Can we create a timeline of the life of humour in human beings? Along with the level of it during each time bracket, where 1 will be”none” and 10 will be “hysterically funny”?

0-12 years
Humour is born and develops up to a certain level 4. With parents working in the Circus, maybe it’ll get to level 6.

13- 17 years
Humour gets pink hair dye, piercings, tattoos (in some cases), daily dozes of sarcasm and roller coaster mood swings;
The level is -1, or 0 if one is to count sarcasm as humour

18-27 years
Humour gets a little educated on sit-coms, maybe some university, but continues to swing from one relationship to another job rejection.
The level is hardly 2. Again, if the parents work in the Circus or are Tina Fay, it may go up to a 4.

28-47 years
Humour settles down. It gets knocked up and knocked down by, most likely, humourless stuff like kids, mortgage and having to share a bathroom with the opposite sex.
The level of humour in itself is unpredictable. However, knowing the level of humour could predict if the couple will divorce or stay together.

48-60 years
Humour gets a face-lift. It makes an effort to get to a stronger level, more like a 7

60-90+(shall I add Jeanne Calment’s 122+?)
Humour is in its pinnacle. Level 10 and counting.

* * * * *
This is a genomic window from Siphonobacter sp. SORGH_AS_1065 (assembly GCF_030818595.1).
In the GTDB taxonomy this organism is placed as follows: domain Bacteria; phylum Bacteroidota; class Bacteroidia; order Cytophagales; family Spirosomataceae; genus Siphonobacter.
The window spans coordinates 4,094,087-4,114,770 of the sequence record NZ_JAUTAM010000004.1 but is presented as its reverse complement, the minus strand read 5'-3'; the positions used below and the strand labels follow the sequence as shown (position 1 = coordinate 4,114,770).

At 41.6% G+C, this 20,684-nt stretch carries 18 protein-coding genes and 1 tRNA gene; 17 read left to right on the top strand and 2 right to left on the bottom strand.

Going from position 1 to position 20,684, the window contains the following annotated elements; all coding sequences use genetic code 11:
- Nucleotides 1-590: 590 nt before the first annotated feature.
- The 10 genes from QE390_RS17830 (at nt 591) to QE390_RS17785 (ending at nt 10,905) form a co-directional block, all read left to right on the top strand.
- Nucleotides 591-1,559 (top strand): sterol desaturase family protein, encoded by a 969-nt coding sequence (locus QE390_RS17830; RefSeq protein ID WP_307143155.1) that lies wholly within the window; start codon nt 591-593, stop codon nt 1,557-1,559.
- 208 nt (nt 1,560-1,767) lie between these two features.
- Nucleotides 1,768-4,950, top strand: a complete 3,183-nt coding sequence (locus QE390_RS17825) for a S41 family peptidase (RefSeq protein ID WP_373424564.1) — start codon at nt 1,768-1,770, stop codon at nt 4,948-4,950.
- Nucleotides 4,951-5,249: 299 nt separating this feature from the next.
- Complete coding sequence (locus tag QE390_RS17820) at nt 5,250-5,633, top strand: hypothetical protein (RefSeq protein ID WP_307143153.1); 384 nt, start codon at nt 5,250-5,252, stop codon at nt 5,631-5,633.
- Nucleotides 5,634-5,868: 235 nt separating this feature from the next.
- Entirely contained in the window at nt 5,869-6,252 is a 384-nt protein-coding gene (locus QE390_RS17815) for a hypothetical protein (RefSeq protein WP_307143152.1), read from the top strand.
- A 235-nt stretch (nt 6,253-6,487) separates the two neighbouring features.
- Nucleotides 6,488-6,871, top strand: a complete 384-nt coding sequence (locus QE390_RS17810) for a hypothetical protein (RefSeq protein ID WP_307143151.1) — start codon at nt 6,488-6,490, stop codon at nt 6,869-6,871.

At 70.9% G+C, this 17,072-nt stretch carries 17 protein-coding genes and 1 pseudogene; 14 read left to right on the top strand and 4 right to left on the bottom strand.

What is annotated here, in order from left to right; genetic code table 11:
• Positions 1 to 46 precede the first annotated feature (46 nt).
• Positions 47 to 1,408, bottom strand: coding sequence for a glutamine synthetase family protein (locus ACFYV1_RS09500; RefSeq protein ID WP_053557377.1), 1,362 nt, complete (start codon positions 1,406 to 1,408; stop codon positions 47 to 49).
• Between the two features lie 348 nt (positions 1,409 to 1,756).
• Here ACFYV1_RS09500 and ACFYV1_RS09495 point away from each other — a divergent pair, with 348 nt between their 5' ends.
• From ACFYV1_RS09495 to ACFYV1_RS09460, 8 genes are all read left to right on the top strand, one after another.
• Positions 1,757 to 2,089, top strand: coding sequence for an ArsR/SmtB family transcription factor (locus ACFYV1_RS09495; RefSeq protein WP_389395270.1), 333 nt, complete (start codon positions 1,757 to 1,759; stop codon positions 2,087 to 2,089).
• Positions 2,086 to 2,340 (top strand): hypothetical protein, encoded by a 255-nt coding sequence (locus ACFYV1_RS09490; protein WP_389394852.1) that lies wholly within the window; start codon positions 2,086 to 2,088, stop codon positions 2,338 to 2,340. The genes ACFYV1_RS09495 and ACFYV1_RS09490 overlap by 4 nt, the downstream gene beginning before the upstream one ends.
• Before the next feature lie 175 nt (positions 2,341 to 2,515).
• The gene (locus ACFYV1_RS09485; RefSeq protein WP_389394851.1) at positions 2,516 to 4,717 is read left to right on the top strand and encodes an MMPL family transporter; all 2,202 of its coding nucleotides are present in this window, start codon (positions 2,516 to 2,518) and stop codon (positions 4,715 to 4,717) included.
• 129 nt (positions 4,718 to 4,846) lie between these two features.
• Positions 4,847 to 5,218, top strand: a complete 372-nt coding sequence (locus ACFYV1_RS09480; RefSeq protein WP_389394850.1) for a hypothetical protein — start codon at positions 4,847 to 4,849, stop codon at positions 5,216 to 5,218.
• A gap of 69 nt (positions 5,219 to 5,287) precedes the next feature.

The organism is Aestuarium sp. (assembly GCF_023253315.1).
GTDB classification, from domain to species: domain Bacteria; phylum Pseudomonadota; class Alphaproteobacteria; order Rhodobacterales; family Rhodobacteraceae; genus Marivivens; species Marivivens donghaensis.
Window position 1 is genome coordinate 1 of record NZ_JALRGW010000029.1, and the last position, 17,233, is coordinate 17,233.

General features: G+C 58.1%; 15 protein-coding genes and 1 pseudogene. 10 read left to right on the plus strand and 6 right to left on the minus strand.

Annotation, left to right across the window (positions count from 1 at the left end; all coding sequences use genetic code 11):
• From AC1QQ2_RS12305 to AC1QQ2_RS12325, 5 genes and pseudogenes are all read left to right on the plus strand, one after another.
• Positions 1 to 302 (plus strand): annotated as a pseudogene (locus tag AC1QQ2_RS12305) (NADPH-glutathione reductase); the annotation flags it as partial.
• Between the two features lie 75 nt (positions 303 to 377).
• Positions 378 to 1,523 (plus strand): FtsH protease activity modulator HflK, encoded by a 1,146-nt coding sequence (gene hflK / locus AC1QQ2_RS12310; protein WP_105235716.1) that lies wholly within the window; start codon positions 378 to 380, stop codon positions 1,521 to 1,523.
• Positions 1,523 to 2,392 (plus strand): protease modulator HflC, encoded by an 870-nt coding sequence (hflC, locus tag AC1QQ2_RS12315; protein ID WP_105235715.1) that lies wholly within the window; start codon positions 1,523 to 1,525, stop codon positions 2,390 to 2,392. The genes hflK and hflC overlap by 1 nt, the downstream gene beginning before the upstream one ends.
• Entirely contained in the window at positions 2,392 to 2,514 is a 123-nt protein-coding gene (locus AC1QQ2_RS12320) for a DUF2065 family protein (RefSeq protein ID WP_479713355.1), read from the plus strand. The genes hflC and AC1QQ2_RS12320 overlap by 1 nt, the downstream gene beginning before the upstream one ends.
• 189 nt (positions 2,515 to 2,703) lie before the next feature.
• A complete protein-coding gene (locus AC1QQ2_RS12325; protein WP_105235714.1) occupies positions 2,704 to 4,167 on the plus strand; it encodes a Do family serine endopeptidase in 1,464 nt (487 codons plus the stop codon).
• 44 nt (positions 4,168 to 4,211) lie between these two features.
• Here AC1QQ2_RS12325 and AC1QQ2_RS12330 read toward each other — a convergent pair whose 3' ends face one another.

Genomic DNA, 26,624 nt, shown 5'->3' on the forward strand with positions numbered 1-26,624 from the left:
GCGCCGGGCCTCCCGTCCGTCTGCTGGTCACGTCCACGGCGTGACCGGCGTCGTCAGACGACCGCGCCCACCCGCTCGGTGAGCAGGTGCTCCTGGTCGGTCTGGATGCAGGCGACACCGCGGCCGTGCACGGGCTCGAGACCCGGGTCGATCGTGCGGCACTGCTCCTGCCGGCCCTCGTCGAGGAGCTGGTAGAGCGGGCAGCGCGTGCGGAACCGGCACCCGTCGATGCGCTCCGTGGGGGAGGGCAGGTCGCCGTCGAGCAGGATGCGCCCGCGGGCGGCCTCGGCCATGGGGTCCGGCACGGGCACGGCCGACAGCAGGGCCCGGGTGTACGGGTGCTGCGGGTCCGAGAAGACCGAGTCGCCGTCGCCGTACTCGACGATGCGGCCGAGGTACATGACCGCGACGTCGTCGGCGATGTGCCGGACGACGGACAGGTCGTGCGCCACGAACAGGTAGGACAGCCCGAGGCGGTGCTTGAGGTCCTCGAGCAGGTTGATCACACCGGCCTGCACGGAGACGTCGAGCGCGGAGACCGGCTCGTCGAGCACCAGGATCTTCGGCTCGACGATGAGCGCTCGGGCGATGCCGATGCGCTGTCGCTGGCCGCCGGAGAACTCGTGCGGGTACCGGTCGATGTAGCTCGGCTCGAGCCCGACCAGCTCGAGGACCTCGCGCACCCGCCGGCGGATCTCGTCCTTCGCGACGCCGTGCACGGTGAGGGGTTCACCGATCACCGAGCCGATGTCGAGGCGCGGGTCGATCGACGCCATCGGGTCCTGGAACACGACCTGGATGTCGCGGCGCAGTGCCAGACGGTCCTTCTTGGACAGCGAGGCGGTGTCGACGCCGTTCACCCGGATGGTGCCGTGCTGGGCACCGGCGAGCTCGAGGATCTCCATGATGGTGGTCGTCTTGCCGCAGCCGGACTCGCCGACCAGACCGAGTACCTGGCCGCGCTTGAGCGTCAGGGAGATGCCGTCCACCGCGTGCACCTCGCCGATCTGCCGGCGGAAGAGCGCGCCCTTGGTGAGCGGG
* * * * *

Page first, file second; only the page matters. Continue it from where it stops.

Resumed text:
And now to the point.
Jeanne Calment from Arles, France, was the oldest woman in the world who died at the age of 122. She was famous first for her age and second for her (witty) humour.

The London Times once published an article about the positive relationship between humour and age. The older you get, the funnier you become (anyway you look at it, sane or senile). Jeanne Calment was one of the examples of how old people have great sense of humour. Becoming quite the news around the world, Jeanne would often be chased by journalists, to which she once said, “I’ve waited 110 years to be famous, I count on taking advantage of it,” and “I wait for death… and journalists.” In one of her birthday parties, somebody, on his way out said to Jeanne, “until next year, perhaps” to which she quipped: “I don’t see why not! You don’t look so bad to me.” And to how she looked, she said “I’ve never had but one wrinkle, and I’m sitting on it.”

And here I am in this blog, trying to figure out the humour way of looking at things;
Trying to find my humour and humour everything I find.
But it’s just so hard.

So, here’s one for me this time (and for other volunteer parents/non-parents, too), not for my kids:
Find humour as often as possible, starting with one about myself.
I have the feeling that my inner clown will be a better parent.

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